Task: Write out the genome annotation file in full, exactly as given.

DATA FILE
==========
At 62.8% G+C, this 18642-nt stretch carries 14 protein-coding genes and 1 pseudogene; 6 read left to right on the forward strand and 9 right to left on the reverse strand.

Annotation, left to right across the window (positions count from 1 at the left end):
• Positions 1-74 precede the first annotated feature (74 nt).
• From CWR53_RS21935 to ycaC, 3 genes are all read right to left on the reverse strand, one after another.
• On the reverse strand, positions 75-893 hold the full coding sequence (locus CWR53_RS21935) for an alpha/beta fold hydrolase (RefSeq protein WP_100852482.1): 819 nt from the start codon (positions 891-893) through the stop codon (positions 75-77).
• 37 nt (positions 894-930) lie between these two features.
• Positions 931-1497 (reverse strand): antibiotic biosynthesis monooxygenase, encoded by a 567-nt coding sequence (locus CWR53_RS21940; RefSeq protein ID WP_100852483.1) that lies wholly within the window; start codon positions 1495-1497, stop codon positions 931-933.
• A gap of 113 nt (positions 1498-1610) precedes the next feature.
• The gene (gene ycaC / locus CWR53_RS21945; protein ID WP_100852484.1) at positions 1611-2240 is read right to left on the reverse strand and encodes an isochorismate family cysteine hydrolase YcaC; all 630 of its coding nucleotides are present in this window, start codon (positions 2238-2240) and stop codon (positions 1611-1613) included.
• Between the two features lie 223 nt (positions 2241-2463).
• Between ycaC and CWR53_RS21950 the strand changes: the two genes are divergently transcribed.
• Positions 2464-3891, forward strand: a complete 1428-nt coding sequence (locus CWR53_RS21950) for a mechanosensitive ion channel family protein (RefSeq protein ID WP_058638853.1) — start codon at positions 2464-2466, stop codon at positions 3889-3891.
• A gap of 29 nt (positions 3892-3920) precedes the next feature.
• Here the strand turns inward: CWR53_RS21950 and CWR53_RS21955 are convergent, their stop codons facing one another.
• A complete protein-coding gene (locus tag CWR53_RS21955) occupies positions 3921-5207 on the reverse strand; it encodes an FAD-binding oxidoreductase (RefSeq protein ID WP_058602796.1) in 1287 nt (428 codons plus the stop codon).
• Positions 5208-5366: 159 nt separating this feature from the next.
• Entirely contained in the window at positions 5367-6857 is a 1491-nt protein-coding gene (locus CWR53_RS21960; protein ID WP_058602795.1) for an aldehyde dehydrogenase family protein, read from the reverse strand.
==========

At 62.8% G+C, this 18642-nt stretch carries 14 protein-coding genes and 1 pseudogene; 6 read left to right on the forward strand and 9 right to left on the reverse strand.

Annotation, left to right across the window (positions count from 1 at the left end):
• Positions 1-74 precede the first annotated feature (74 nt).
• From CWR53_RS21935 to ycaC, 3 genes are all read right to left on the reverse strand, one after another.
• On the reverse strand, positions 75-893 hold the full coding sequence (locus CWR53_RS21935) for an alpha/beta fold hydrolase (RefSeq protein WP_100852482.1): 819 nt from the start codon (positions 891-893) through the stop codon (positions 75-77).
• 37 nt (positions 894-930) lie between these two features.
• Positions 931-1497 (reverse strand): antibiotic biosynthesis monooxygenase, encoded by a 567-nt coding sequence (locus CWR53_RS21940; RefSeq protein ID WP_100852483.1) that lies wholly within the window; start codon positions 1495-1497, stop codon positions 931-933.
• A gap of 113 nt (positions 1498-1610) precedes the next feature.
• The gene (gene ycaC / locus CWR53_RS21945; protein ID WP_100852484.1) at positions 1611-2240 is read right to left on the reverse strand and encodes an isochorismate family cysteine hydrolase YcaC; all 630 of its coding nucleotides are present in this window, start codon (positions 2238-2240) and stop codon (positions 1611-1613) included.
• Between the two features lie 223 nt (positions 2241-2463).
• Between ycaC and CWR53_RS21950 the strand changes: the two genes are divergently transcribed.
• Positions 2464-3891, forward strand: a complete 1428-nt coding sequence (locus CWR53_RS21950) for a mechanosensitive ion channel family protein (RefSeq protein ID WP_058638853.1) — start codon at positions 2464-2466, stop codon at positions 3889-3891.
• A gap of 29 nt (positions 3892-3920) precedes the next feature.
• Here the strand turns inward: CWR53_RS21950 and CWR53_RS21955 are convergent, their stop codons facing one another.
• A complete protein-coding gene (locus tag CWR53_RS21955) occupies positions 3921-5207 on the reverse strand; it encodes an FAD-binding oxidoreductase (RefSeq protein ID WP_058602796.1) in 1287 nt (428 codons plus the stop codon).
• Positions 5208-5366: 159 nt separating this feature from the next.
• Entirely contained in the window at positions 5367-6857 is a 1491-nt protein-coding gene (locus CWR53_RS21960; protein ID WP_058602795.1) for an aldehyde dehydrogenase family protein, read from the reverse strand.